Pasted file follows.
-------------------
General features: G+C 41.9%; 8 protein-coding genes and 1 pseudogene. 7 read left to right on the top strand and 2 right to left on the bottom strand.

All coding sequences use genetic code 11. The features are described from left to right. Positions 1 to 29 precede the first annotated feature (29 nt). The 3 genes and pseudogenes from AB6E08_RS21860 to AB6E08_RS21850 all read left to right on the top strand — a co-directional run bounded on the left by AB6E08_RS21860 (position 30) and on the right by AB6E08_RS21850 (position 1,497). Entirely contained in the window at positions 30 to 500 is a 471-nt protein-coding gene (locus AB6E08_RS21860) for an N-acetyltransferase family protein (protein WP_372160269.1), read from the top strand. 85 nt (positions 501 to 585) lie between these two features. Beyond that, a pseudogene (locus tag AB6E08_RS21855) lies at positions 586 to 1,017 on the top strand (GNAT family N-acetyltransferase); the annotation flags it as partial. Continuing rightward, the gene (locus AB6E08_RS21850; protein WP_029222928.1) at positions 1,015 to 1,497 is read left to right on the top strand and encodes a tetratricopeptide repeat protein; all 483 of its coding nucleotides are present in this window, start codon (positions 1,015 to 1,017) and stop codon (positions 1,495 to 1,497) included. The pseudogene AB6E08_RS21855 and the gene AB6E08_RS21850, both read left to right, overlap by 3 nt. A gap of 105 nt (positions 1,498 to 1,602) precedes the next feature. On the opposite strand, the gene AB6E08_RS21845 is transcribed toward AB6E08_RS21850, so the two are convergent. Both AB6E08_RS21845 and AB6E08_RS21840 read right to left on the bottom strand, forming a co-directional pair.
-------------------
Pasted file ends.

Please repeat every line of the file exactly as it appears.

General features: G+C 41.9%; 8 protein-coding genes and 1 pseudogene. 7 read left to right on the top strand and 2 right to left on the bottom strand.

All coding sequences use genetic code 11. The features are described from left to right. Positions 1 to 29 precede the first annotated feature (29 nt). The 3 genes and pseudogenes from AB6E08_RS21860 to AB6E08_RS21850 all read left to right on the top strand — a co-directional run bounded on the left by AB6E08_RS21860 (position 30) and on the right by AB6E08_RS21850 (position 1,497). Entirely contained in the window at positions 30 to 500 is a 471-nt protein-coding gene (locus AB6E08_RS21860) for an N-acetyltransferase family protein (protein WP_372160269.1), read from the top strand. 85 nt (positions 501 to 585) lie between these two features. Beyond that, a pseudogene (locus tag AB6E08_RS21855) lies at positions 586 to 1,017 on the top strand (GNAT family N-acetyltransferase); the annotation flags it as partial. Continuing rightward, the gene (locus AB6E08_RS21850; protein WP_029222928.1) at positions 1,015 to 1,497 is read left to right on the top strand and encodes a tetratricopeptide repeat protein; all 483 of its coding nucleotides are present in this window, start codon (positions 1,015 to 1,017) and stop codon (positions 1,495 to 1,497) included. The pseudogene AB6E08_RS21855 and the gene AB6E08_RS21850, both read left to right, overlap by 3 nt. A gap of 105 nt (positions 1,498 to 1,602) precedes the next feature. On the opposite strand, the gene AB6E08_RS21845 is transcribed toward AB6E08_RS21850, so the two are convergent. Both AB6E08_RS21845 and AB6E08_RS21840 read right to left on the bottom strand, forming a co-directional pair.